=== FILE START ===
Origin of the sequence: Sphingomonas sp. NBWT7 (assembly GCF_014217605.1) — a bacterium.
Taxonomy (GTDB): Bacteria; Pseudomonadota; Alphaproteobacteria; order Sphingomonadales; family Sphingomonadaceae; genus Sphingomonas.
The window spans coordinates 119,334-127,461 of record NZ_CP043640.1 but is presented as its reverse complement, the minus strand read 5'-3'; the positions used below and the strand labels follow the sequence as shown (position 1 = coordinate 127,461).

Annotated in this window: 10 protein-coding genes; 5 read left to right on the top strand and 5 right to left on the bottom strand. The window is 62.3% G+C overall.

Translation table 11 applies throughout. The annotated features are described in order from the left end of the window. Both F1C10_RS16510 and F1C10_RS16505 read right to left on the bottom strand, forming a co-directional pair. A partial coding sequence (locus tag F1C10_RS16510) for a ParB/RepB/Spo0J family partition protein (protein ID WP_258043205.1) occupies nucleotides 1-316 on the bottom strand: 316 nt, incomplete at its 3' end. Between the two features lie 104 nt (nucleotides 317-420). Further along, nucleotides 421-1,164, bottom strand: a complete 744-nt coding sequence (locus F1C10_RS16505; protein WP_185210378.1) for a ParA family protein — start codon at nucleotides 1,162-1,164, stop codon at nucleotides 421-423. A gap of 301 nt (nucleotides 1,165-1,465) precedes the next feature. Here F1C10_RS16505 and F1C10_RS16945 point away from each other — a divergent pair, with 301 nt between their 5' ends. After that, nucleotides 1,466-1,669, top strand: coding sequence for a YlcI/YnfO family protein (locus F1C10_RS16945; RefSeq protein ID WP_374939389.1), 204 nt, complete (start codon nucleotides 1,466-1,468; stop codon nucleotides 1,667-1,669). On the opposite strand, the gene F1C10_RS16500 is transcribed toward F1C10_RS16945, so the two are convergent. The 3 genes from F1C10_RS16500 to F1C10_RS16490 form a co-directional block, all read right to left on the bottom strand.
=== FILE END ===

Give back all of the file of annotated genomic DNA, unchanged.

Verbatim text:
Origin of the sequence: Sphingomonas sp. NBWT7 (assembly GCF_014217605.1) — a bacterium.
Taxonomy (GTDB): Bacteria; Pseudomonadota; Alphaproteobacteria; order Sphingomonadales; family Sphingomonadaceae; genus Sphingomonas.
The window spans coordinates 119,334-127,461 of record NZ_CP043640.1 but is presented as its reverse complement, the minus strand read 5'-3'; the positions used below and the strand labels follow the sequence as shown (position 1 = coordinate 127,461).

Annotated in this window: 10 protein-coding genes; 5 read left to right on the top strand and 5 right to left on the bottom strand. The window is 62.3% G+C overall.

Translation table 11 applies throughout. The annotated features are described in order from the left end of the window. Both F1C10_RS16510 and F1C10_RS16505 read right to left on the bottom strand, forming a co-directional pair. A partial coding sequence (locus tag F1C10_RS16510) for a ParB/RepB/Spo0J family partition protein (protein ID WP_258043205.1) occupies nucleotides 1-316 on the bottom strand: 316 nt, incomplete at its 3' end. Between the two features lie 104 nt (nucleotides 317-420). Further along, nucleotides 421-1,164, bottom strand: a complete 744-nt coding sequence (locus F1C10_RS16505; protein WP_185210378.1) for a ParA family protein — start codon at nucleotides 1,162-1,164, stop codon at nucleotides 421-423. A gap of 301 nt (nucleotides 1,165-1,465) precedes the next feature. Here F1C10_RS16505 and F1C10_RS16945 point away from each other — a divergent pair, with 301 nt between their 5' ends. After that, nucleotides 1,466-1,669, top strand: coding sequence for a YlcI/YnfO family protein (locus F1C10_RS16945; RefSeq protein ID WP_374939389.1), 204 nt, complete (start codon nucleotides 1,466-1,468; stop codon nucleotides 1,667-1,669). On the opposite strand, the gene F1C10_RS16500 is transcribed toward F1C10_RS16945, so the two are convergent. The 3 genes from F1C10_RS16500 to F1C10_RS16490 form a co-directional block, all read right to left on the bottom strand.